Low-lying homes in the central Queensland township of Sapphire have been evacuated and some people have been rescued from rooftops after a severe storm dumped more than 200 millimetres of rain early on Wednesday.
Up to 215 millimetres fell into the Retreat Creek catchment, rapidly pushing the creek – which skirts the southern end of the town – to a major flood level.
The Bureau of Meteorology issued an emergency alert just before 5am, warning that low-lying areas would be affected. Evacuations began before dawn.
Disaster co-ordinator for the Central Highlands Regional Council Glenn Bell said the SES had already rescued a “number of people”.
A person was rescued from the top of their car by another local on Rubyvale Road, about five kilometres from township.
“The SES has been out and had to assist people from the roof of their houses,” Mr Bell said.
“We’ve had a number of people stranded in floodwaters who have also had to be rescued.
“That all has been undertaken successfully at this stage.
“The big thing that we are going to have to do here is just wait until the floodwaters recede and we get teams into the area to understand the damage that has occurred and what assistance is needed.”
The catchment is described as short and while waters are expected to recede quickly, they are yet to do so, Mr Bell said.
The Sapphire and Rubyvale areas are cut off at this stage.
Central Highlands Mayor Kerry Hayes said the caravan park had been evacuated and it was estimated that 30 to 60 residents on the flats could be affected.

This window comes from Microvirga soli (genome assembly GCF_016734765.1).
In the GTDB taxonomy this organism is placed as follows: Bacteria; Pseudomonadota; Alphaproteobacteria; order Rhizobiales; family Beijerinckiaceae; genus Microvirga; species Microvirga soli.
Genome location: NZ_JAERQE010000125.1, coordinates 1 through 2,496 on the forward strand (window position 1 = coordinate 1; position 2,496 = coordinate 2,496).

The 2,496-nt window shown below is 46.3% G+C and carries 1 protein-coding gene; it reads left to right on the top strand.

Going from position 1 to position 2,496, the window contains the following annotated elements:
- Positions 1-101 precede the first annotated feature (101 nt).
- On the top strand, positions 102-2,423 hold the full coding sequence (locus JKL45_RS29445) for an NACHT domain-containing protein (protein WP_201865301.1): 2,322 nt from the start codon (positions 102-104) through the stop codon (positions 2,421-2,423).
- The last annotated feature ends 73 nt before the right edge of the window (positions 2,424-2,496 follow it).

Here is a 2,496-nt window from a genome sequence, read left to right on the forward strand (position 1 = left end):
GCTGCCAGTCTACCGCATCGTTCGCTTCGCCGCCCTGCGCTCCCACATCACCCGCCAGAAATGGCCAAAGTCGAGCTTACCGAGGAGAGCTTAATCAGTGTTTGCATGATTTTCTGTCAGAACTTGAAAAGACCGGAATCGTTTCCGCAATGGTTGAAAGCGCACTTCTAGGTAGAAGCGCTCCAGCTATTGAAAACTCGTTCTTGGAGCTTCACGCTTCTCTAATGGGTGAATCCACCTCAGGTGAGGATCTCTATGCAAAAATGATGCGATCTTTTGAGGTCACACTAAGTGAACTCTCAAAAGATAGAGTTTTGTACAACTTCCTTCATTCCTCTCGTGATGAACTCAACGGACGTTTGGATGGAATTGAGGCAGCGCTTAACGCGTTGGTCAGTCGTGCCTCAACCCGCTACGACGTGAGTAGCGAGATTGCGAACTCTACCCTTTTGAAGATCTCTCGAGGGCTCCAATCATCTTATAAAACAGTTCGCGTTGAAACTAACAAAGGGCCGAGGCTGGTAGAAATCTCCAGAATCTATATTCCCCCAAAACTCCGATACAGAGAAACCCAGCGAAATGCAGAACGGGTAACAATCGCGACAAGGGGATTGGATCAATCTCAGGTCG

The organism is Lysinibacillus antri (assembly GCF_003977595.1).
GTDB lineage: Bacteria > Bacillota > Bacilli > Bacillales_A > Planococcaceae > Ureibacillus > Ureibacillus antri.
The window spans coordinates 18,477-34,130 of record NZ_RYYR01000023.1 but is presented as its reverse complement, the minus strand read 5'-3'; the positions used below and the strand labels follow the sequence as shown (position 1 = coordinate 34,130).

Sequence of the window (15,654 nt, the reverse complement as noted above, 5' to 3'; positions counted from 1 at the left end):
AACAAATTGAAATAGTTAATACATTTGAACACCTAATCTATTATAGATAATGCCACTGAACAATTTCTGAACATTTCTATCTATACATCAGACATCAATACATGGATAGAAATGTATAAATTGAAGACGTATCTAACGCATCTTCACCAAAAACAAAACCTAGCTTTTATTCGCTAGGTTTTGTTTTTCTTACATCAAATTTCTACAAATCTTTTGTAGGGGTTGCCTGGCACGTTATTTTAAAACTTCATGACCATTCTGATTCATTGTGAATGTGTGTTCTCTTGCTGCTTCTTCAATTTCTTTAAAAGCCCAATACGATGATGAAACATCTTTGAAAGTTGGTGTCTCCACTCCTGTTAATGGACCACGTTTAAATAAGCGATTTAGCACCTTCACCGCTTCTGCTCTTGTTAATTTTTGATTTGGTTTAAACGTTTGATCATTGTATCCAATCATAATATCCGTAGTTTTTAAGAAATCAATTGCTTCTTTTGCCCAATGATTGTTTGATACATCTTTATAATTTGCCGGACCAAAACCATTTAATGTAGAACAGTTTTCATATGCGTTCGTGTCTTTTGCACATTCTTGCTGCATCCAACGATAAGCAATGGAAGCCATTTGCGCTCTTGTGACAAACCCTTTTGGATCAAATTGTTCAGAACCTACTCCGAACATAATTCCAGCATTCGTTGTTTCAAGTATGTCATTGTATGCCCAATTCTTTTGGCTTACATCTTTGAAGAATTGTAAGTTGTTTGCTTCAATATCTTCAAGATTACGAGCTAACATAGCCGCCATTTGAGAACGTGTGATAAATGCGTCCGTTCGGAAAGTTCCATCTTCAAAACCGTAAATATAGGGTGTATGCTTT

“They need to get moving,” he said.
“As far as we know, those people that are in any harm’s way, have moved to higher ground or moved to the SES shed.
“The difficulty is that the Gemfields is a very strong tourist attraction area and there may be tourists there that are not familiar with that.
“We need to inspect some property and just make sure we cover those people.”
Short, sharp burst
Mr Hayes said flash flooding in short, sharp bursts was common to the Sapphire terrain.
However, a flood of this size hadn’t been seen in the area for more than a decade.
“The catchment there is very short, you’ll see a spike in that water and then a decrease,” he said.
“I’ve spoken this morning to people on the ground at Sapphire, the creek’s come up quite sharp and hard and may go down just as quickly because there’s not that much water behind it.
“That’s the risk we have to manage.”
More rain is forecast for the central Queensland area on Wednesday night.
Resident Pat Vine said she saw some areas inundated early on Wednesday morning.
“There are [mining] claims [with water] nearly up to the roof,” she said.
“Unfortunately that’s a lot people, because it happened at night, they didn’t get the warnings and they woke up and saw their places in flood.”
Ewan Letts runs the local caravan park and said he moved visitors out before sunlight.
“We only had about seven vans in the park that we were able to evacuate safely,” he said.
“It is not as big an event as we’ve had in the past as in 2011, but still of some concern.
“The bridge is still definitely well under water.”